Whilst studies have not shown any problems specific to the geriatric population that would preclude or limit the use of sotalol amongst elderly patients, it has been shown that geriatric patients are more prone to kidney problems that come about as a result of age. This could necessitate extra caution, or might require the prescribing doctor to adjust the dosage of sotalol for elderly patients.

No studies have been conducted among women that have demonstrated a risk in the use of sotalol to the fetus during pregnancy.

There have been no studies conducted among women to determine the risk to the nursing infant whilst using sotalol during breastfeeding. You must always weigh the possible benefits of the medication against its possible risks to your child before deciding to take sotalol whilst breastfeeding.

Take sotalol precisely as your prescribing doctor recommends. You must not take a larger dosage, nor should you take your medication more regularly, nor should you extend your course of treatment with the drug. When the supply of sotalol you have been given starts to run low, you should speak to your prescribing doctor in advance, as it is vital that you do not run out of your medication.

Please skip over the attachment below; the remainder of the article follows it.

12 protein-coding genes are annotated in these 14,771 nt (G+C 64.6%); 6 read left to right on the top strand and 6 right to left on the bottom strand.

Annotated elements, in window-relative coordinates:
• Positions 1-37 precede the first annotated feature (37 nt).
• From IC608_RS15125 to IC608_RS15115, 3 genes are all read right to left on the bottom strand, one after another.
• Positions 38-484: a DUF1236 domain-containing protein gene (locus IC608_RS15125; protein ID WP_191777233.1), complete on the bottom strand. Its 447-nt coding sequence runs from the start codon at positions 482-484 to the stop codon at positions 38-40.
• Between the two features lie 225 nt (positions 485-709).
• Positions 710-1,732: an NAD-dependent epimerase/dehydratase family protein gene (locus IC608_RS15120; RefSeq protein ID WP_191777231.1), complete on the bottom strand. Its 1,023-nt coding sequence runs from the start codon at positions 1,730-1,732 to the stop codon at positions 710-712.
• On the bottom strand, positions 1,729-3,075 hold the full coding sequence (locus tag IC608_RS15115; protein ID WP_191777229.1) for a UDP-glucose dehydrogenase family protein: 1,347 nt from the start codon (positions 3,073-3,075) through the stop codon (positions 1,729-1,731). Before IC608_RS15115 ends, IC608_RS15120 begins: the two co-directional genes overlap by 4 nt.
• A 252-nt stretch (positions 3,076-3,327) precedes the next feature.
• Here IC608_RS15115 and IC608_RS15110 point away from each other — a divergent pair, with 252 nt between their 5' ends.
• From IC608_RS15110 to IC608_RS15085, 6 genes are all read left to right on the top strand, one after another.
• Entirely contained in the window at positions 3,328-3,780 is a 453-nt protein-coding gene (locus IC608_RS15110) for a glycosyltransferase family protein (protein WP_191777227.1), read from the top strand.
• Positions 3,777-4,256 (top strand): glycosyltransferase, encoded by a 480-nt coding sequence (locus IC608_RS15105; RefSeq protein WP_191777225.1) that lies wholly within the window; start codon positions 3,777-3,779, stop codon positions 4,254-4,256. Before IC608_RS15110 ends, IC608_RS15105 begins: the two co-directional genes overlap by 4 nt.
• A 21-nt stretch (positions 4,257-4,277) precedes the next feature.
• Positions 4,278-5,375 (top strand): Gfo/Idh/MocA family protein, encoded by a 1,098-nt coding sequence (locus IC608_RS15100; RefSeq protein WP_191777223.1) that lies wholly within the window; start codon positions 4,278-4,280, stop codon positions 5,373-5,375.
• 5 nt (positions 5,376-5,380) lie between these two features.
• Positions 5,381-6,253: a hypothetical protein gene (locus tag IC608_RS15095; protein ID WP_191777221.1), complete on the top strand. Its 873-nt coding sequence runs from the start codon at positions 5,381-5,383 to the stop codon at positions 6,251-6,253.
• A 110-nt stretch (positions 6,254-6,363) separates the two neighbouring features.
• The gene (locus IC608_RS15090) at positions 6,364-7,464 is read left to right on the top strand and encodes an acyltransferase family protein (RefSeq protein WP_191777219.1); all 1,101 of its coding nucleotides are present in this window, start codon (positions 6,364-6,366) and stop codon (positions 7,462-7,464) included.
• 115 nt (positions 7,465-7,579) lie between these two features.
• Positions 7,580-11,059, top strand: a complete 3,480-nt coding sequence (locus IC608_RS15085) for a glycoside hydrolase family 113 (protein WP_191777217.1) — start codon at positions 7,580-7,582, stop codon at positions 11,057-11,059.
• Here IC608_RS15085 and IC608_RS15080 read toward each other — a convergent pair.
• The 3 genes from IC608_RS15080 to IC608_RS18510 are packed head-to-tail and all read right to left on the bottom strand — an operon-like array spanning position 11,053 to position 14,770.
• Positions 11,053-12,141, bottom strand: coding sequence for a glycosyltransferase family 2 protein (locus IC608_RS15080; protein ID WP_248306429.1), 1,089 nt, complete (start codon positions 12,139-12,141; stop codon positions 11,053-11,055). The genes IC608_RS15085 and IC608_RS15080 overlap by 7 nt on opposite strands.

Sotalol ought to come with a leaflet providing patient information. Be sure that you read these instructions and that you follow them carefully. Should you have any concerns or questions, be sure to consult your doctor.

For the initial three days, sotalol will be administered at the hospital, so that medical professionals can monitor the rhythm of your heart.

If taking sotalol as an oral liquid solution, always use a marked medicine cup, oral syringe, or measuring spoon, as a standard household teaspoon might not have the capacity to hold the correct amount of medicine.

If you have also been prescribed antacids containing magnesium hydroxide or aluminum, be sure that you take it either two hours after or two hours before you take your dosage of sotalol.

You should only use the specific brand of sotalol that has been prescribed by your doctor. A different brand might not have the same effect on your condition.

It is vital that your prescribing doctor should check the progress of your treatment during regular visits in order to ensure that your prescription of sotalol works as it should. ECG, urine, and blood tests might be required in order to test for undesirable side effects.

If you suffer any changes to the rhythm of your heart, you must immediately consult your prescribing doctor. You may feel faint or dizzy, or you could have an uneven, pounding, or fast heartbeat. Ensure to make your prescribing doctor aware whether you, or any family member, has ever suffered from an issue with their heart rhythm.

Sotalol might cause dizziness. Ensure that you do not operate machinery, drive, or perform any other task that might be dangerous if you have a dizzy spell until you are sure you understand how sotalol affects you. Should you feel light-headed or dizzy, be sure to take care standing up and do so slowly.